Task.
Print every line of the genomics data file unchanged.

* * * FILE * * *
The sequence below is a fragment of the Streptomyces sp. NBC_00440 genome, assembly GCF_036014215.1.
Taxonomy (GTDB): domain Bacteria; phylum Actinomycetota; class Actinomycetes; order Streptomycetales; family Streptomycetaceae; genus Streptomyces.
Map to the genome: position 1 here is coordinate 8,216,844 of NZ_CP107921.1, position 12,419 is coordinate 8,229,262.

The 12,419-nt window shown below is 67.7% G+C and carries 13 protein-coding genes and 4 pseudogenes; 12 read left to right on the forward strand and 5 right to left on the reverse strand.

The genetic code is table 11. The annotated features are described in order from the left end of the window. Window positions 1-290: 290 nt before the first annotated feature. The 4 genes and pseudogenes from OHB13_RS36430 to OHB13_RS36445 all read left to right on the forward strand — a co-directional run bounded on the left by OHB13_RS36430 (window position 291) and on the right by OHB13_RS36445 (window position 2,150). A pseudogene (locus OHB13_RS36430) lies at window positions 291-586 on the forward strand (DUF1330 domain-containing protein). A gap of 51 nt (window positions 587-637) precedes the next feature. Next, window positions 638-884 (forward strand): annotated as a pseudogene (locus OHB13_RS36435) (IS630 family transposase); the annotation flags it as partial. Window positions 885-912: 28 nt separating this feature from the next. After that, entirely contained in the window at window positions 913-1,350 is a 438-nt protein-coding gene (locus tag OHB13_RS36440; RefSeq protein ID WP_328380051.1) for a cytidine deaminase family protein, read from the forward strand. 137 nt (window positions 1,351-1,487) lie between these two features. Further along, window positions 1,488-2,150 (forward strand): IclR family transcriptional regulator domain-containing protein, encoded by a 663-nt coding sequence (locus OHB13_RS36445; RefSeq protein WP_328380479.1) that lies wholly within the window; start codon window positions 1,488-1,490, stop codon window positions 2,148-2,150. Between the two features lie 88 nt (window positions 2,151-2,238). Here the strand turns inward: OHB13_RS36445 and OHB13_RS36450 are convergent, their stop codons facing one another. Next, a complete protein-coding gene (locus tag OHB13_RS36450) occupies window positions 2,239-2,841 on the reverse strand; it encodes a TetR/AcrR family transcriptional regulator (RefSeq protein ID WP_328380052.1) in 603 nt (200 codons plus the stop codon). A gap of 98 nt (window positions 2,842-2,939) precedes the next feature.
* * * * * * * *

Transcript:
The sequence below is a fragment of the Streptomyces sp. NBC_00440 genome, assembly GCF_036014215.1.
Taxonomy (GTDB): domain Bacteria; phylum Actinomycetota; class Actinomycetes; order Streptomycetales; family Streptomycetaceae; genus Streptomyces.
Map to the genome: position 1 here is coordinate 8,216,844 of NZ_CP107921.1, position 12,419 is coordinate 8,229,262.

The 12,419-nt window shown below is 67.7% G+C and carries 13 protein-coding genes and 4 pseudogenes; 12 read left to right on the forward strand and 5 right to left on the reverse strand.

The genetic code is table 11. The annotated features are described in order from the left end of the window. Window positions 1-290: 290 nt before the first annotated feature. The 4 genes and pseudogenes from OHB13_RS36430 to OHB13_RS36445 all read left to right on the forward strand — a co-directional run bounded on the left by OHB13_RS36430 (window position 291) and on the right by OHB13_RS36445 (window position 2,150). A pseudogene (locus OHB13_RS36430) lies at window positions 291-586 on the forward strand (DUF1330 domain-containing protein). A gap of 51 nt (window positions 587-637) precedes the next feature. Next, window positions 638-884 (forward strand): annotated as a pseudogene (locus OHB13_RS36435) (IS630 family transposase); the annotation flags it as partial. Window positions 885-912: 28 nt separating this feature from the next. After that, entirely contained in the window at window positions 913-1,350 is a 438-nt protein-coding gene (locus tag OHB13_RS36440; RefSeq protein ID WP_328380051.1) for a cytidine deaminase family protein, read from the forward strand. 137 nt (window positions 1,351-1,487) lie between these two features. Further along, window positions 1,488-2,150 (forward strand): IclR family transcriptional regulator domain-containing protein, encoded by a 663-nt coding sequence (locus OHB13_RS36445; RefSeq protein WP_328380479.1) that lies wholly within the window; start codon window positions 1,488-1,490, stop codon window positions 2,148-2,150. Between the two features lie 88 nt (window positions 2,151-2,238). Here the strand turns inward: OHB13_RS36445 and OHB13_RS36450 are convergent, their stop codons facing one another. Next, a complete protein-coding gene (locus tag OHB13_RS36450) occupies window positions 2,239-2,841 on the reverse strand; it encodes a TetR/AcrR family transcriptional regulator (RefSeq protein ID WP_328380052.1) in 603 nt (200 codons plus the stop codon). A gap of 98 nt (window positions 2,842-2,939) precedes the next feature.